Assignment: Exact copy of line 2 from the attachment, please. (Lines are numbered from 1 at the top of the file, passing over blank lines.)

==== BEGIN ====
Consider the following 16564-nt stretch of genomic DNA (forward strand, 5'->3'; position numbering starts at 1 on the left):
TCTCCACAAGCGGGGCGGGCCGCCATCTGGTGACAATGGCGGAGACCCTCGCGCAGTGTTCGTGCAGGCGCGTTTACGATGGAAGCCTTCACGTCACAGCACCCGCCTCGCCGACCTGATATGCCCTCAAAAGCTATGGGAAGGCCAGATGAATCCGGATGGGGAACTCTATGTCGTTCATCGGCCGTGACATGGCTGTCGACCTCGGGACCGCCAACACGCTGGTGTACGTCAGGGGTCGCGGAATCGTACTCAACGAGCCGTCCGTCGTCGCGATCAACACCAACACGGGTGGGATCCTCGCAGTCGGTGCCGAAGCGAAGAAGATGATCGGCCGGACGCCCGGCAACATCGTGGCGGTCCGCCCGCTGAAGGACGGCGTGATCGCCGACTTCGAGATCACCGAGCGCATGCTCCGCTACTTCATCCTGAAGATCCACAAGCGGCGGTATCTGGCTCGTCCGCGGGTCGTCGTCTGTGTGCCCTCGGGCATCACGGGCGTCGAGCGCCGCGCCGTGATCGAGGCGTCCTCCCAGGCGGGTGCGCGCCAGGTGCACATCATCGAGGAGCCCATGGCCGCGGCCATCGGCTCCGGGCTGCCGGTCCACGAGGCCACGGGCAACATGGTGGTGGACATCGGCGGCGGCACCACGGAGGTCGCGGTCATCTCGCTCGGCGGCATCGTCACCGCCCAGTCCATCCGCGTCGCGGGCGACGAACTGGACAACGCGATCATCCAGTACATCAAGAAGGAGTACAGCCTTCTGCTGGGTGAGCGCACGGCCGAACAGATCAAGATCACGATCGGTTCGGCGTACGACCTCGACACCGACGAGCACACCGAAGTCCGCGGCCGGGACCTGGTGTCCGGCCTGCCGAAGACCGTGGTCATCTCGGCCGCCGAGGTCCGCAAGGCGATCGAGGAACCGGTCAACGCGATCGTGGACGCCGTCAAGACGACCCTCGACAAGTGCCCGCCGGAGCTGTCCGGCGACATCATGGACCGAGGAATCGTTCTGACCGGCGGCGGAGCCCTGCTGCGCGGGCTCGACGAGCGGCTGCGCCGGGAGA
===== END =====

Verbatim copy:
TCTCCACAAGCGGGGCGGGCCGCCATCTGGTGACAATGGCGGAGACCCTCGCGCAGTGTTCGTGCAGGCGCGTTTACGATGGAAGCCTTCACGTCACAGCACCCGCCTCGCCGACCTGATATGCCCTCAAAAGCTATGGGAAGGCCAGATGAATCCGGATGGGGAACTCTATGTCGTTCATCGGCCGTGACATGGCTGTCGACCTCGGGACCGCCAACACGCTGGTGTACGTCAGGGGTCGCGGAATCGTACTCAACGAGCCGTCCGTCGTCGCGATCAACACCAACACGGGTGGGATCCTCGCAGTCGGTGCCGAAGCGAAGAAGATGATCGGCCGGACGCCCGGCAACATCGTGGCGGTCCGCCCGCTGAAGGACGGCGTGATCGCCGACTTCGAGATCACCGAGCGCATGCTCCGCTACTTCATCCTGAAGATCCACAAGCGGCGGTATCTGGCTCGTCCGCGGGTCGTCGTCTGTGTGCCCTCGGGCATCACGGGCGTCGAGCGCCGCGCCGTGATCGAGGCGTCCTCCCAGGCGGGTGCGCGCCAGGTGCACATCATCGAGGAGCCCATGGCCGCGGCCATCGGCTCCGGGCTGCCGGTCCACGAGGCCACGGGCAACATGGTGGTGGACATCGGCGGCGGCACCACGGAGGTCGCGGTCATCTCGCTCGGCGGCATCGTCACCGCCCAGTCCATCCGCGTCGCGGGCGACGAACTGGACAACGCGATCATCCAGTACATCAAGAAGGAGTACAGCCTTCTGCTGGGTGAGCGCACGGCCGAACAGATCAAGATCACGATCGGTTCGGCGTACGACCTCGACACCGACGAGCACACCGAAGTCCGCGGCCGGGACCTGGTGTCCGGCCTGCCGAAGACCGTGGTCATCTCGGCCGCCGAGGTCCGCAAGGCGATCGAGGAACCGGTCAACGCGATCGTGGACGCCGTCAAGACGACCCTCGACAAGTGCCCGCCGGAGCTGTCCGGCGACATCATGGACCGAGGAATCGTTCTGACCGGCGGCGGAGCCCTGCTGCGCGGGCTCGACGAGCGGCTGCGCCGGGAGA